“The leader made it clear at a meeting on July 26 that the instructions and advice would be made available to members. The council is now seeking general publication. The recommendation was that the instruction and advice should not be made available as Cllrs could view documents on a need to know basis in order to satisfy themselves in their councillor capacity.

“Two members spoke in support saying the documents contained matters of public interest and that it should be in the public domain.”

Cllr Jacob Williams added: “The legal advice seeking to be published relates to a period of time after Dai had been elected and before he was found guilty. The council were preventing him from taking his seat despite him not being charged.

“Well over £2000 was spent that the council hadn’t been made aware of. I did get it so that councillors were able to see that advice and what I read was a real eye-opener.

“The Monitoring Officers’ report objecting had a number of red herrings and straw men. She said it will create a precedent but I am not seeking to create that. This is just to release two specific documents.

“She also said that approving any request would open up a can of worms if the interest and advice was publicised and that anything that appears in the media would lead to the council conducting business with its hand behind its back.

“This is just this set of legal advice which reflects poorly on senior members of this authority. I am one of the most vocal councillors in opposing the whim of officers when they find themselves in a bind, they go to lawyers to get themselves out of a pickle. This has been a very expensive lesson.”

Cllr Michelle Bateman asked how many councillors had asked to see the legal advice and the Monitoring Officer Claire Jones said that just two had asked, one of which was Cllr Williams.

Cllr Mike Stoddart said: “The Monitoring Officer states that it is not advisable to proactively publish this but we are not proactively publishing. This has been dragged out by the notice of motion. This will be reactive.

He went on to say that there were occasions when the council should keep its advice close to its chest but said this was not one of those occasions.

The debate took a different turn when Cllr Mark Carter asked the leader if views expressed on social media bordered on ‘workplace bullying’ but Council Leader David Simpson said he was not a policeman and that he could not close down a Facebook page.

Cllr Mike Evans added: “I don’t want to see this advice but this is about the principle of whether the public should be allowed to see the advice. The officers are here to give us the whole picture and not the windows they wish us to look through.”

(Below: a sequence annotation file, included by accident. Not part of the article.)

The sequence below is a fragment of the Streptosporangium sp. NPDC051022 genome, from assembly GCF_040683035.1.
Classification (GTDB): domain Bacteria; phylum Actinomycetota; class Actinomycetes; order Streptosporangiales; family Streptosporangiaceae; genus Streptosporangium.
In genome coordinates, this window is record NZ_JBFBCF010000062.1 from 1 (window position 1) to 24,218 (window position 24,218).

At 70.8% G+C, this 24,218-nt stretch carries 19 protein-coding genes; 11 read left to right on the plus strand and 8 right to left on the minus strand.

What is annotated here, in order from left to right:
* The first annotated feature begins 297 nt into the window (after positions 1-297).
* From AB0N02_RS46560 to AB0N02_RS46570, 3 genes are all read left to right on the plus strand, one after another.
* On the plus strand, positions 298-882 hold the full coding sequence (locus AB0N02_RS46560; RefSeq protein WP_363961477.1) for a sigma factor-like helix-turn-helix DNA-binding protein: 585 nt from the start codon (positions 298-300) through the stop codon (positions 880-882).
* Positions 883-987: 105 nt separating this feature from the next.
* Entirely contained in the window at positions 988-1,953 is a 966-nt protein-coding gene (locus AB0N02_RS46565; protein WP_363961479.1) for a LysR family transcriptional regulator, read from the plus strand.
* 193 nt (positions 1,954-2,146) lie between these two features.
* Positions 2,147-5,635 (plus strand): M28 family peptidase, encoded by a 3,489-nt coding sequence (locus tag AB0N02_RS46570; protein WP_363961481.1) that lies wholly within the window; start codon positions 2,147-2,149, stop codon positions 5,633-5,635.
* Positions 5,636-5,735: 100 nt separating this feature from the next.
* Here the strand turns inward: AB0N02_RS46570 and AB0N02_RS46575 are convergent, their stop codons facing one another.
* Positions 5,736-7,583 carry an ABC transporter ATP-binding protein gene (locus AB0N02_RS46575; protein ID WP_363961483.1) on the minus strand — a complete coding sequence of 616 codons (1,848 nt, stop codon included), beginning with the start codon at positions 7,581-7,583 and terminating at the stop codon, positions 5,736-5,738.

Monitoring Officer Claire Jones gave a lengthy speech about the possible publication of the documents stating that her recommendations to the Overview and Scrutiny Committee were to do with responsible publication and that it was not to be done lightly.

Claire Jones added that Cllr Boswell’s appeal remains live and that there were still victims at the heart of this.

She went on to say that safeguarding was a matter for everyone and that her door was always open to members to come in and discuss issues and that due to the amount of social media interest it was moving towards the documents being in the public interest.

Cllr David Simpson said he was concerned that only two members had seen the advice and that others were discussing without having seen it.

Cllr Williams summed up saying that the speech the Monitoring Officer gave was one of the most ‘memorable’.

In the recorded vote 41 members voted in favour of the advice being released with seven voting against and six abstaining.

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New police recruit works first Christmas Day shift

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CHRISTMAS DAY is not a day off for Dyfed-Powys police officers and staff who are rostered to work.

PC 117 Damian Arthur will be working his first Christmas Day as a response officer In Tenby, and plans to celebrate with a family dinner before heading in to work for an evening shift.

“My shift is working evenings on Christmas Day. You know when you become a police officer that you might have to work on Christmas day. It is the nature of a frontline public service role. We are there to help keep our communities safe every day of the year.

“I am lucky really to be working the evening shift as I will be able to open the presents and have Christmas lunch with my family first. I will probably have eaten enough at lunchtime to take me through my evening shift!

“It will be normal policing duties of preventing crime and helping the public for us, although there are Christmas decorations up in the office for a bit of a festive feel.

“Our job is to ensure that if the public need help we are there to provide it, even if it is Christmas. It is business as usual.”

If you need police assistance over Christmas, call handlers will be available 24/7. Call 999 if there is an immediate threat to a person or property, or 101 to make a non-urgent report.

You can also email contactcentre@dyfed-powys.pnn.police.uk for slow-time, non-emergency queries or advice.